THE GEOPOLITICS OF RARE EARTH ELEMENTS: EMERGING CHALLENGE FOR U.S. NATIONAL SECURITY AND ECONOMICS.

Author:Chapman, Bert
Position::Report
 
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Introduction

Multiple factors influence the formulation and implementation of U.S. foreign and national security policy. Besides the numerous economic, political, and psychological factors in such policymaking, the role of accessing and having dependable supplies to natural resources plays a paramount role. Most observers of international relations and security are familiar with the importance of oil and natural gas in these areas. More attention, however, needs to be devoted to the role played by other natural resources, including minerals, in U.S. foreign and national security policies. The role of Rare Earth Elements (REEs) is of particular importance due to the weakness of the U.S.' domestic REE industry and its dependence on foreign suppliers, particularly China, for its access to these materials which have become deeply interwoven into the U.S.' civilian economy and to its national security infrastructure. Failure by the U.S. to expand the growth of its REE industry could make it economically and militarily vulnerable to supply disruptions from China and other foreign suppliers who are antagonistic to U.S. economic and strategic interests. (1)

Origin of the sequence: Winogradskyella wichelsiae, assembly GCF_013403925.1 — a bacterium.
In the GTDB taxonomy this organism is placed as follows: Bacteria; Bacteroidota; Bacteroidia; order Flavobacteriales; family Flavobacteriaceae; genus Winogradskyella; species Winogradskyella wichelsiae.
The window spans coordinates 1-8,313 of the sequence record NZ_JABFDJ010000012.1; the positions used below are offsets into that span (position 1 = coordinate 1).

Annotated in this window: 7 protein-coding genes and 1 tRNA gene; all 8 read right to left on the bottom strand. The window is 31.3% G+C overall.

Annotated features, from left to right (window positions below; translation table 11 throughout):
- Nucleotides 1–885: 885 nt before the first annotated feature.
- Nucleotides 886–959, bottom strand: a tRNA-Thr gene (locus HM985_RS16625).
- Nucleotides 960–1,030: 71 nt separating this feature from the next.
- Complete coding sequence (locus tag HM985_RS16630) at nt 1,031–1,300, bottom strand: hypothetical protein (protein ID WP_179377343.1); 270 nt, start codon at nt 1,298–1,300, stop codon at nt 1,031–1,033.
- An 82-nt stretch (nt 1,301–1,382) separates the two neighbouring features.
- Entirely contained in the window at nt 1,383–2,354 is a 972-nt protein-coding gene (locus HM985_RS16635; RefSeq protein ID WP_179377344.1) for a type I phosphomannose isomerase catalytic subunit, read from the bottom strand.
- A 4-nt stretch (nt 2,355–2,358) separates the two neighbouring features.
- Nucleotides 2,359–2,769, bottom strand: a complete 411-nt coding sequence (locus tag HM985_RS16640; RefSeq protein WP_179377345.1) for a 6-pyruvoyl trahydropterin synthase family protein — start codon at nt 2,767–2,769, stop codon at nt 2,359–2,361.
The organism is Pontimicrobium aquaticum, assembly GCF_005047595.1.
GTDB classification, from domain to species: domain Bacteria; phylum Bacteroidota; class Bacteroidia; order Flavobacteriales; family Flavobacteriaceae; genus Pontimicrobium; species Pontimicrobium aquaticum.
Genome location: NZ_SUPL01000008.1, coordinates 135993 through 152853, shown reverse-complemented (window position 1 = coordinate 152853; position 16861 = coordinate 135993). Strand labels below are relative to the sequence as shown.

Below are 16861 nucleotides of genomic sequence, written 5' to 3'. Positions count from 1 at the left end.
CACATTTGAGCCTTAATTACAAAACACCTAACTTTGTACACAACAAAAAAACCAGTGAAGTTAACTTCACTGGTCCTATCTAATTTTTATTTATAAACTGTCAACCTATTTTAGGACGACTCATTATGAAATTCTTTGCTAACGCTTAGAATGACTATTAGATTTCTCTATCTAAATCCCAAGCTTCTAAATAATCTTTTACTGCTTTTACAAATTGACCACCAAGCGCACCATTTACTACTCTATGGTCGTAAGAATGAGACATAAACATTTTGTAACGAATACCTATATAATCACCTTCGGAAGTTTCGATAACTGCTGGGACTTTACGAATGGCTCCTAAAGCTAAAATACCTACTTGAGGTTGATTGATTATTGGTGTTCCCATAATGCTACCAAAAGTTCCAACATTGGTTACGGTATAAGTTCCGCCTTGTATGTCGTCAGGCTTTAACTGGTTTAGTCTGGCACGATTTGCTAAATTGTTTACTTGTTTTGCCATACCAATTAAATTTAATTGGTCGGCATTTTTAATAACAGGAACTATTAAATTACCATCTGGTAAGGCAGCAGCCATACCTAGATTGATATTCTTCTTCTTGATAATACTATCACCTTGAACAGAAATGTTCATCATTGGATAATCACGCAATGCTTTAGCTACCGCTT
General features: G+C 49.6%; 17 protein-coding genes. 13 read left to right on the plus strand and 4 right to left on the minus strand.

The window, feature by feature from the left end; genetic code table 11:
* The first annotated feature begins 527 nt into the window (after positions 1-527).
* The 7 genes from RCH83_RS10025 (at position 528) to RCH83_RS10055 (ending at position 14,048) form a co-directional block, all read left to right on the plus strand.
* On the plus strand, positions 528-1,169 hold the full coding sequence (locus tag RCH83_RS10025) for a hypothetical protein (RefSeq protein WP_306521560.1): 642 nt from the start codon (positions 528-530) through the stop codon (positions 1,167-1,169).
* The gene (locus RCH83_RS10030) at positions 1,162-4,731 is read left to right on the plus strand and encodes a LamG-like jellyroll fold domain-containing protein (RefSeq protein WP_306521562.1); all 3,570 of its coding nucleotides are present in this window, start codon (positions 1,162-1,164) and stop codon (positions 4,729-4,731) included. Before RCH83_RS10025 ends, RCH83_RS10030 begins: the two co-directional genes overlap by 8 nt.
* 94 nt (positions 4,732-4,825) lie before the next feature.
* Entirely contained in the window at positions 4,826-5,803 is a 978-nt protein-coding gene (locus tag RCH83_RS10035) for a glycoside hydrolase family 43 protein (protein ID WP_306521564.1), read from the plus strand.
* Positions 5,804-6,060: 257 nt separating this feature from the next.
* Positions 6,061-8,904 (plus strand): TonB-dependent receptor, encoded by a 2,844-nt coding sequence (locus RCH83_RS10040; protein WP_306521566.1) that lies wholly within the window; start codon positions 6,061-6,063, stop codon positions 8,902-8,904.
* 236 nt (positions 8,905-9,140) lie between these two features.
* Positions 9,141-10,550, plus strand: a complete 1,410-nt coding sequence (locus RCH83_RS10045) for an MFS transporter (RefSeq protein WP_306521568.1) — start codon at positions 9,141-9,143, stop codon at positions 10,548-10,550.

What Are Rare Earth Elements?

REE are 15 elements ranging from atomic number 57 (Lanthanum) to 71 (Lutetium) on the periodic table of elements. In addition, atomic number 39 (Yttrium) and atomic number 21 (Scandium) are also regarded as REEs because of similar chemical and physical properties. Light REEs cover from Lanthum to atomic number 64 (Gadolinium) and heavy REEs cover from atomic number 65 (Terbium) to Lutetium. REEs are not defined as rare due to supply shortages, but due to their identification during the 18th and 19th centuries as being materials which could not be changed further by heat unlike lime or magnesia. Atomic number 58 (Cerium) is the most abundant REE and is more common in the Earth's crust than copper or lead and all REEs, except Atomic number 61 (Promethium) are most abundant on average in the earth's crust than silver, gold, or platinum.

Concentrated and economically minable deposits of REEs are unusual. (2)

U.S. and International Civilian Uses of REEs